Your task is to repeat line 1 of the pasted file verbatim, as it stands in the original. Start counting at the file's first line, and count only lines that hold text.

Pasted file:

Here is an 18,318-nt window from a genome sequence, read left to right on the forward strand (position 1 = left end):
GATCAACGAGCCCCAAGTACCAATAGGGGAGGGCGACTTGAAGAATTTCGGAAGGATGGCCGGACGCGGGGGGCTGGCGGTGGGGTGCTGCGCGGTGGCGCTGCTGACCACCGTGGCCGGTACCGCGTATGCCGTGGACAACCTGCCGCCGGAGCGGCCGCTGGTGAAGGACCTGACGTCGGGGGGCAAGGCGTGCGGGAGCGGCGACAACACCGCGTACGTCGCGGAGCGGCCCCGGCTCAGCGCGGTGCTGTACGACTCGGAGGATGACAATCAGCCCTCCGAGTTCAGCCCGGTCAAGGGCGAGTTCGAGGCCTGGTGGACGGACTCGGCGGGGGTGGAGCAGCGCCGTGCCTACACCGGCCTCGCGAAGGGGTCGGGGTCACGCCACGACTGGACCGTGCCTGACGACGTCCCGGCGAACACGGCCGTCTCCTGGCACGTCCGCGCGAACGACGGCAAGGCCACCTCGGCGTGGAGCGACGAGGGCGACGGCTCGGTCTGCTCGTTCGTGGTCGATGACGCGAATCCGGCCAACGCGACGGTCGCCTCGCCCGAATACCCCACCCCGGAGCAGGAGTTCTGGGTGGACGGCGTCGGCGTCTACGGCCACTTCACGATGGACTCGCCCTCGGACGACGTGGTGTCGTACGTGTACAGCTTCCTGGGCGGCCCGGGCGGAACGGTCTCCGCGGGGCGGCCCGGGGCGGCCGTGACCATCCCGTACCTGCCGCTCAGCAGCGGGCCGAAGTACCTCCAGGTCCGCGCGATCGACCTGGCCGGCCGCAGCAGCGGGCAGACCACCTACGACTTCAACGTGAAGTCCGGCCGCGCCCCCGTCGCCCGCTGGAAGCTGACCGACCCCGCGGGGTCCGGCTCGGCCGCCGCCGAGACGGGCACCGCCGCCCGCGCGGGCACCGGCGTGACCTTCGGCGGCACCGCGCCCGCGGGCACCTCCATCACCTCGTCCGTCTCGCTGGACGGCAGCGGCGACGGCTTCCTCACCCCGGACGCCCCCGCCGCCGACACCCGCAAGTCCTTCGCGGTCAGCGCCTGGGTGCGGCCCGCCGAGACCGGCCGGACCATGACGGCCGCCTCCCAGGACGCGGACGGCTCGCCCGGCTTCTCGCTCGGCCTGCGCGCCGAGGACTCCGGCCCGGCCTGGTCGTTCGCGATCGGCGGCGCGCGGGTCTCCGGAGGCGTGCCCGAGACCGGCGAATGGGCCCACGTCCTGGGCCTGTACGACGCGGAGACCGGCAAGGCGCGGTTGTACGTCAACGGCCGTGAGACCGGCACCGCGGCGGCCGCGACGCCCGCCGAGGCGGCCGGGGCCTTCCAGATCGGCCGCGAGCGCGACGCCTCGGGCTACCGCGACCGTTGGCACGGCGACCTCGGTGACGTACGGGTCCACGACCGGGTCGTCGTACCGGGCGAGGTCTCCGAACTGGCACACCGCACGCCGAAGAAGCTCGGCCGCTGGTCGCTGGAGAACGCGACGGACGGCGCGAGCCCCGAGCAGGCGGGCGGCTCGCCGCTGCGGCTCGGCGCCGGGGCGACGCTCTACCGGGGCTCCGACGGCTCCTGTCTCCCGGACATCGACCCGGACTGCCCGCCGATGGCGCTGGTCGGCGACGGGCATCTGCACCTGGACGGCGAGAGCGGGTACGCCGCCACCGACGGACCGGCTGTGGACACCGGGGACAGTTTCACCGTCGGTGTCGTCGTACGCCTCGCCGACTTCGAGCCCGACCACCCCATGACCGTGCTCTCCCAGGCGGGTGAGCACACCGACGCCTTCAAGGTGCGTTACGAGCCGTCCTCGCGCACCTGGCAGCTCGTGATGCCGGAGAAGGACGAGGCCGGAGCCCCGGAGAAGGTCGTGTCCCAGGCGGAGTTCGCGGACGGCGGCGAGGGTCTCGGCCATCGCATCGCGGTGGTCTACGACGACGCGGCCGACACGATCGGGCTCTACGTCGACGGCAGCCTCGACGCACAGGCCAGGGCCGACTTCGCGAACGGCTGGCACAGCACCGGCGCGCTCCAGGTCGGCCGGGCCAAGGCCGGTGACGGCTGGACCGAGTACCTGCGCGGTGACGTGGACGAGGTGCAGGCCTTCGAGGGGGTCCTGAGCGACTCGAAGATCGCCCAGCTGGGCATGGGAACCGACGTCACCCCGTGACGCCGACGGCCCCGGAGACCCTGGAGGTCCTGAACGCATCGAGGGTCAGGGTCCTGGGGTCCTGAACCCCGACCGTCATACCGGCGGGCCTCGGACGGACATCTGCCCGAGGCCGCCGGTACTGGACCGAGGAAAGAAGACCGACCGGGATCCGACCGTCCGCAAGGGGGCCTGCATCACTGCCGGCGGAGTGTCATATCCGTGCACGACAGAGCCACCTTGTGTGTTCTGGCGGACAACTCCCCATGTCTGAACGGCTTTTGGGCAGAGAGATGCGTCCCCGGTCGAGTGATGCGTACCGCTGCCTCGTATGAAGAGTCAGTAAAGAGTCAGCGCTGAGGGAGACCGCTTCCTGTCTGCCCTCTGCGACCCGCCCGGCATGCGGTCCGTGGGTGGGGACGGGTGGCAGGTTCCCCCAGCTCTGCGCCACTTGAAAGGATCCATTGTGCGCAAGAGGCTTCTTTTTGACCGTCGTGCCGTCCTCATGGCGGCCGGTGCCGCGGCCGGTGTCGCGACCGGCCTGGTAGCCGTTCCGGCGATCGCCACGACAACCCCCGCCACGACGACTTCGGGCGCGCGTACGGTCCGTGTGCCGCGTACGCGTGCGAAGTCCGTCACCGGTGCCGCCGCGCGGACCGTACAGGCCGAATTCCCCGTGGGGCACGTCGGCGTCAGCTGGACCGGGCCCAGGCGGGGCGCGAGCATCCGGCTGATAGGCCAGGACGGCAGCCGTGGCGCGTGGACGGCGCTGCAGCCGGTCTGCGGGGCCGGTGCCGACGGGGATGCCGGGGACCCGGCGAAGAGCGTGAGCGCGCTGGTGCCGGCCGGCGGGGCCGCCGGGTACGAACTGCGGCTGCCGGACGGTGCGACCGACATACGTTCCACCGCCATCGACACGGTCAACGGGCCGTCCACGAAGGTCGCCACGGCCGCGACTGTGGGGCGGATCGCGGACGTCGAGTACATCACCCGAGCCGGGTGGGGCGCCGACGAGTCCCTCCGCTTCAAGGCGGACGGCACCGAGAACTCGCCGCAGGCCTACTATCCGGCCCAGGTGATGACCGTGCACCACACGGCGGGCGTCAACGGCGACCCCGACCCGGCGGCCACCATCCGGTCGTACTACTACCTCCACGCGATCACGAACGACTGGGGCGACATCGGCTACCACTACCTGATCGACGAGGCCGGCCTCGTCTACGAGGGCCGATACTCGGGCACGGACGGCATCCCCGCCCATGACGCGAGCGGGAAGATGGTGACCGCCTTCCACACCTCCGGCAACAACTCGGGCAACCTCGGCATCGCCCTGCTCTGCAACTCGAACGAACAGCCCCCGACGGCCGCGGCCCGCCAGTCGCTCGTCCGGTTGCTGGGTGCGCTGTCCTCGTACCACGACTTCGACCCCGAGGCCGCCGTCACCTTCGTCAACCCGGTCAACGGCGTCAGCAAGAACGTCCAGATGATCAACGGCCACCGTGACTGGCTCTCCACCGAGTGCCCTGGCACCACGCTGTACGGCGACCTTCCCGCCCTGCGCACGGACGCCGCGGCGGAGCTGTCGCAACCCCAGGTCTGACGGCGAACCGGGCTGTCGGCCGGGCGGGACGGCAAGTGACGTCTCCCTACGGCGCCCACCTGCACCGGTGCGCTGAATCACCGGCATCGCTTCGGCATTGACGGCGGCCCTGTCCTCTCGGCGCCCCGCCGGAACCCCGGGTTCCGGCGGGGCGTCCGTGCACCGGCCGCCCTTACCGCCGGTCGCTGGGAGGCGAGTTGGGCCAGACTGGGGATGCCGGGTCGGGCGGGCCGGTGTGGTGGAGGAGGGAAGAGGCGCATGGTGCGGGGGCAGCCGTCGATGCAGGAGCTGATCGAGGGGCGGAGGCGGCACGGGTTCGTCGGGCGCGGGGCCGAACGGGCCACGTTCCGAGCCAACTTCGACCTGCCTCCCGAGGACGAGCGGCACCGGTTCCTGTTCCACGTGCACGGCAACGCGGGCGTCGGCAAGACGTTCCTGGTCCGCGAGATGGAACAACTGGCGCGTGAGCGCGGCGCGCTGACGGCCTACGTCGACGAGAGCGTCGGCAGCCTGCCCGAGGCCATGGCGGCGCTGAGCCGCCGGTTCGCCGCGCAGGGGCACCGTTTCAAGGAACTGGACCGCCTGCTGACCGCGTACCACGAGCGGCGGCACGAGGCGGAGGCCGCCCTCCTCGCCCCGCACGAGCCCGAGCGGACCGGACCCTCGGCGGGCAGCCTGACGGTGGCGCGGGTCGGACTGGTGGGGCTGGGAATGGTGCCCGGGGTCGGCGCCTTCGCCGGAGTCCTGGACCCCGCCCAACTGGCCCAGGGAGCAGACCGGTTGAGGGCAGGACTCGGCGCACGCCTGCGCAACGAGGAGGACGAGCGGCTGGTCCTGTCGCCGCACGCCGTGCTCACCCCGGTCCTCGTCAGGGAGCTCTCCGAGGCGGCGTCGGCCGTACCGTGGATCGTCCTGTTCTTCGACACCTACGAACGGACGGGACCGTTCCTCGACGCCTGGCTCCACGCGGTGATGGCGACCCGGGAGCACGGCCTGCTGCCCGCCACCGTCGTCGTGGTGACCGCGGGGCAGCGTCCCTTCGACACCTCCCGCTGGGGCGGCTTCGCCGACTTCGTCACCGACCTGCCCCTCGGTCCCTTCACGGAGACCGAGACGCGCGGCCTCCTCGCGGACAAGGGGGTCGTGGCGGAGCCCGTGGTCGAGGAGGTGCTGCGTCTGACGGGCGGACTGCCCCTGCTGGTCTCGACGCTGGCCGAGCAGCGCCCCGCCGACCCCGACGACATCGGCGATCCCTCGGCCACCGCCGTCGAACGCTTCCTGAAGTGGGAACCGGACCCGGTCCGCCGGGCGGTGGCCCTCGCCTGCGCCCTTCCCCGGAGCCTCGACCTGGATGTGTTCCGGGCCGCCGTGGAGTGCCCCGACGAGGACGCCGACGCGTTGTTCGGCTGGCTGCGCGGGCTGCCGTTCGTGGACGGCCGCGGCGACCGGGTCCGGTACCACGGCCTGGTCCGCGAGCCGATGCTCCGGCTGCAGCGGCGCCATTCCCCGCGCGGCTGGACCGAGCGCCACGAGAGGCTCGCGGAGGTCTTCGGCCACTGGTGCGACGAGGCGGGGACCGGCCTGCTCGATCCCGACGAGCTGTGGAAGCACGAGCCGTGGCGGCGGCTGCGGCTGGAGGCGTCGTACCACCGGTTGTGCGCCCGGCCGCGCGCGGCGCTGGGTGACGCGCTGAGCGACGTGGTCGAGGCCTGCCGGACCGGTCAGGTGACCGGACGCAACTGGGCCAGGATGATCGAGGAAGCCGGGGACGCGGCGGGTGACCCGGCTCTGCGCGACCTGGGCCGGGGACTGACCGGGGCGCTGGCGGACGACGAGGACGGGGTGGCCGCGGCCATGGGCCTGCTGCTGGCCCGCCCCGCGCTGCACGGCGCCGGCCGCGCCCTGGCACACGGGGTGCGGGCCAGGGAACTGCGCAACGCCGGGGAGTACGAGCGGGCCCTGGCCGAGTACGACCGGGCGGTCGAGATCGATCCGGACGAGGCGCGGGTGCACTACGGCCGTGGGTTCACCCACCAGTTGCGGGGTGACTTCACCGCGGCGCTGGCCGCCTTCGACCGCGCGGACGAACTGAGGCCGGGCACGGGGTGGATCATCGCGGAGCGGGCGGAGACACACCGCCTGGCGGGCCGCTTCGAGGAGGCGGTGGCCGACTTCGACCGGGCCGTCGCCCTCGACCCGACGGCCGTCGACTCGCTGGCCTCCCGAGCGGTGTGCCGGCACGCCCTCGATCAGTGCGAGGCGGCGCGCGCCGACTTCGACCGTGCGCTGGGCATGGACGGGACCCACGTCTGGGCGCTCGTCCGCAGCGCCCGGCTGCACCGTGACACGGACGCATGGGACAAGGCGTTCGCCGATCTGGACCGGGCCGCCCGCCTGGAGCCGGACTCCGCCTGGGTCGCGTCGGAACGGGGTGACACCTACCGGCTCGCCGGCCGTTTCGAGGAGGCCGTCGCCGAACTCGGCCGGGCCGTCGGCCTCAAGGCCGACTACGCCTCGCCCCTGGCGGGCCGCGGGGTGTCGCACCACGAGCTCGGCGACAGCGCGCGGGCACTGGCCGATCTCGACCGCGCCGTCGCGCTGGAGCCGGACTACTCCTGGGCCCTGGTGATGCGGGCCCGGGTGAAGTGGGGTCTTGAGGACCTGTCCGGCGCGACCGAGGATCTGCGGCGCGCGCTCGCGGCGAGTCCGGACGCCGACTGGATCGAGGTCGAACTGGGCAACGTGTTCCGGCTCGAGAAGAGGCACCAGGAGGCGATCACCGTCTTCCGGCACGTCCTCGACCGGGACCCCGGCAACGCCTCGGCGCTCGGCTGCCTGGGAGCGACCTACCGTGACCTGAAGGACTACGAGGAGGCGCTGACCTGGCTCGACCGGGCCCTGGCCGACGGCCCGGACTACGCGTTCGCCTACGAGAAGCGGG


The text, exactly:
Here is an 18,318-nt window from a genome sequence, read left to right on the forward strand (position 1 = left end):